"Preach on the Dusty Roads" by Irwin Shaw Originally published in the August 22, 1942 issue of The New Yorker.
An interesting part of going through old issues of The New Yorker is seeing how the stories dealt with the then-current events. Christopher Isherwood’s “I Am Waiting” featured the anxiety of 1939 when World War II was about to begin; there the character goes five years into the future and looks for answers about the state of the world in 1944.
Irwin Shaw’s “Preach on the Dusty Roads” was published on August 22, 1942, less than a year after the United States entered World War II. I didn’t know it when I started reading the story, but its primary concern is World War II. In fact, more than “I Am Waiting,” which was kind of a satire, “Preach on the Dusty Roads” threatens to be a sentimental call to action. Another interesting part of going through old issues of The New Yorker? Looking at the cover art through the century. You pretty much always know what part of the century you’re in.
Irwin Shaw published nearly three dozen stories in The New Yorker between 1937 and 1955. I selected one from roughly the middle, though I was tempted by “The Girls in Their Summer Dresses.” It’s easy to see why he was so often published. “Preach on the Dusty Roads” begins beautifully. I have marked almost the entire section as material I should find a way to quote here. Of course, I won’t do that, but it is hard to pick out what to pull. Well, here’s the first paragraph:
Nelson Weaver sat at his desk and wrote, “Labor . . . Bridgeport plant . . . 1,435,639.77.” Then he put his sharply pointed, hard pencil down among the nine other sharply pointed, hard pencils arrayed in severe line on the right side of the shining desk, below the silver-framed photograph of his dead wife.
We already have a good idea about Nelson Weaver’s personality, and Shaw helps us feel the tedium and melancholy with a few well chosen details placed side by side in a long sentence. Nelson is an accountant in some Manhattan firm. He takes some time out of his work to look out his window. Below him are a few buildings that sit between him and the Hudson River. When I read the story, I was sitting in my own Manhattan office, which overlooks the Hudson. I was, in fact, taking a break from reading accounting reports (thankfully, I don’t prepare them). I wonder who could describe my life and demeanor in such a succinct sentence. And, after reading this next passage, I wondered how a masterful sentence about my own work would sound; the rhythm here is superb, the tedious job changed into an art:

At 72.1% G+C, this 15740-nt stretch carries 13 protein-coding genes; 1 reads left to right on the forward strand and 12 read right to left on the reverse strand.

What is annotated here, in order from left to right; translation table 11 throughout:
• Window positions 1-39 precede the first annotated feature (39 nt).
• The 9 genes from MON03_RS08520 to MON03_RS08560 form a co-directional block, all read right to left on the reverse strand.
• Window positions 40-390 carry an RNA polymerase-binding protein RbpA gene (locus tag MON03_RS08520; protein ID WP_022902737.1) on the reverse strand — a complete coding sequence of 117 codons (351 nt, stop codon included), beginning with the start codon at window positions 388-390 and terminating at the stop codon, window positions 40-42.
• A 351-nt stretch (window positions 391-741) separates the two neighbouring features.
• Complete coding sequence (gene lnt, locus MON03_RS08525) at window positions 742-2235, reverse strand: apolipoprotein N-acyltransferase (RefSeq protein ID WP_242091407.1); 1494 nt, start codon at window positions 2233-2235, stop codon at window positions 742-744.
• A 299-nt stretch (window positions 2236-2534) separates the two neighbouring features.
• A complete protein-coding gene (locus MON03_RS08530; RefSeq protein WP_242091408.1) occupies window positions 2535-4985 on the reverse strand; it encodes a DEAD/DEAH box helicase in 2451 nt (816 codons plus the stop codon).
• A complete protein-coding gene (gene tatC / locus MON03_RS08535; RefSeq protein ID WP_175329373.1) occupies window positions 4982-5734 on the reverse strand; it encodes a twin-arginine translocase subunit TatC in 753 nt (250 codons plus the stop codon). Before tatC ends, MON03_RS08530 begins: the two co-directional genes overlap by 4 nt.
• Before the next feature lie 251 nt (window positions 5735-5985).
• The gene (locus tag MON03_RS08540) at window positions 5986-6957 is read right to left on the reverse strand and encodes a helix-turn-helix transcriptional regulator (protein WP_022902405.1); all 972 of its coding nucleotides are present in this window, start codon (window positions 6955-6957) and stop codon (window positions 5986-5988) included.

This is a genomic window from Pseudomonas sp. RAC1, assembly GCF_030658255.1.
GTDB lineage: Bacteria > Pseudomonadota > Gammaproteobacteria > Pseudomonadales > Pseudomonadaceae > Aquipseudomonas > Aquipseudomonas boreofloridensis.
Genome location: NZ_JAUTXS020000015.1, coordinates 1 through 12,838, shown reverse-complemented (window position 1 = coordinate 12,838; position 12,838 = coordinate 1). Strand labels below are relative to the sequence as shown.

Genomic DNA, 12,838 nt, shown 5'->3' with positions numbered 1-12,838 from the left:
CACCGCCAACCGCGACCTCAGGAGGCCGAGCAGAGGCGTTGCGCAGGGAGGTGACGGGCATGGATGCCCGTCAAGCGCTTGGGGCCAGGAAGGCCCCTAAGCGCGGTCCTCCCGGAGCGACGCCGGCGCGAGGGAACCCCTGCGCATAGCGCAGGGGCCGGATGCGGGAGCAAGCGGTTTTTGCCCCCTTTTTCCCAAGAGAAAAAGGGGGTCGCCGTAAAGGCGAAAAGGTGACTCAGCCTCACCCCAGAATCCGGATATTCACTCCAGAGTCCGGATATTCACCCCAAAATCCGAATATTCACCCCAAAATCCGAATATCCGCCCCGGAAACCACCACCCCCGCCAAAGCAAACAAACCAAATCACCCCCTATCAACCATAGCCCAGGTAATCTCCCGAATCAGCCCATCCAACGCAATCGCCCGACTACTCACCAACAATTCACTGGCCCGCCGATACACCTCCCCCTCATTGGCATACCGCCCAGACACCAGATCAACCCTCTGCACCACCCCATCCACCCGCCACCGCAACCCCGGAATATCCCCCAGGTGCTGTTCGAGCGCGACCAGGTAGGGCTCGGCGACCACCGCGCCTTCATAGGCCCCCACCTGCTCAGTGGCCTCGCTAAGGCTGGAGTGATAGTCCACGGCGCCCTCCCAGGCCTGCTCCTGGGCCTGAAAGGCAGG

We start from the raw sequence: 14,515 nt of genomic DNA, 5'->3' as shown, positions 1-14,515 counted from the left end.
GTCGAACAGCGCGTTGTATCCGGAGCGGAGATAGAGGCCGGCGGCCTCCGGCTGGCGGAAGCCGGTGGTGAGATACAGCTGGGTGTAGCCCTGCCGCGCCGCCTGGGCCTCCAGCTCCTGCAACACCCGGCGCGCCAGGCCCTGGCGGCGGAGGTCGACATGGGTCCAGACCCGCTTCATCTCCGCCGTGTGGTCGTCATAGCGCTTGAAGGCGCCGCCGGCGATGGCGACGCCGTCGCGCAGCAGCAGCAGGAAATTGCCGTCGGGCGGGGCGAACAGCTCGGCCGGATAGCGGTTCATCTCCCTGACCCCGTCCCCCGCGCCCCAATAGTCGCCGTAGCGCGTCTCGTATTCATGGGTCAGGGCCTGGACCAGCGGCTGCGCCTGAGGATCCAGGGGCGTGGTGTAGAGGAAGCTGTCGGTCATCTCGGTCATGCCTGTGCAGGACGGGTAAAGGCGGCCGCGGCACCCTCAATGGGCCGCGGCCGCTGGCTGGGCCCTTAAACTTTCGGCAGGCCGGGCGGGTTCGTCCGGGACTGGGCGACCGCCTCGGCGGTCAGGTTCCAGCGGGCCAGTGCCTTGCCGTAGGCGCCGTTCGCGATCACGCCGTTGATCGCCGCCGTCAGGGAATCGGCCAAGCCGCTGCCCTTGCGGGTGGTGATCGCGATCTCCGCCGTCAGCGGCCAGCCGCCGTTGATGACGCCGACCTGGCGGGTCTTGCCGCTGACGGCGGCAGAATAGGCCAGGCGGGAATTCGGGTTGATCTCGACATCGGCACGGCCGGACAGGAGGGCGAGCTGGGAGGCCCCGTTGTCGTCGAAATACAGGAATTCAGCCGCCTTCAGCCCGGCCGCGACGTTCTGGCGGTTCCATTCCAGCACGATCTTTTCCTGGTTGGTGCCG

The tax sheets for Marshall & Co., Valves and Turbines, were nearly done. He had sat at this desk for thirty-five days, working slowly and carefully, from time to time deliberately putting down a number on a page, like Cézanne with his six strokes a day on a water color, until the huge, elaborate structure of Marshall & Co.’s finances, which reached from bank to bank and country to country, from Wilmington, Delaware, where it was incorporated, to Chungking, China, where it sold electrical equipment to Chiang Kai-shek — until all this sprawling, complex history of money paid and money gained and credit offered and rejected and profit and loss, palpable and impalpable, was laid bare and comprehensible on five short pages of his clean accountant’s figures.
The already energetic prose — surprisingly energetic considering we are reading about a hyper-organized accountant just finishing up a tax report — builds with intensity as Nelson keeps looking at the clock. It turns out he is waiting for Robert to come along. We get a report at 10:35. A few paragraphs later we get to 10:40; then 10:43. And if we didn’t already feel sorry for Nelson, Shaw starts to let us see just how this job has affected him:
10:47. No Robert yet. Nelson put down the paper because the figures were beginning to jump before his eyes. More and more frequently, he found that happening to him. Well, along with the waistline that grew an inch a year and the tendency to wake at five in the morning and his lack of shock at overhearing people calling him a middle-aged gentleman, that had to be expected of a man who had led a quiet, rather unhealthy life at a desk and was now over fifty . . .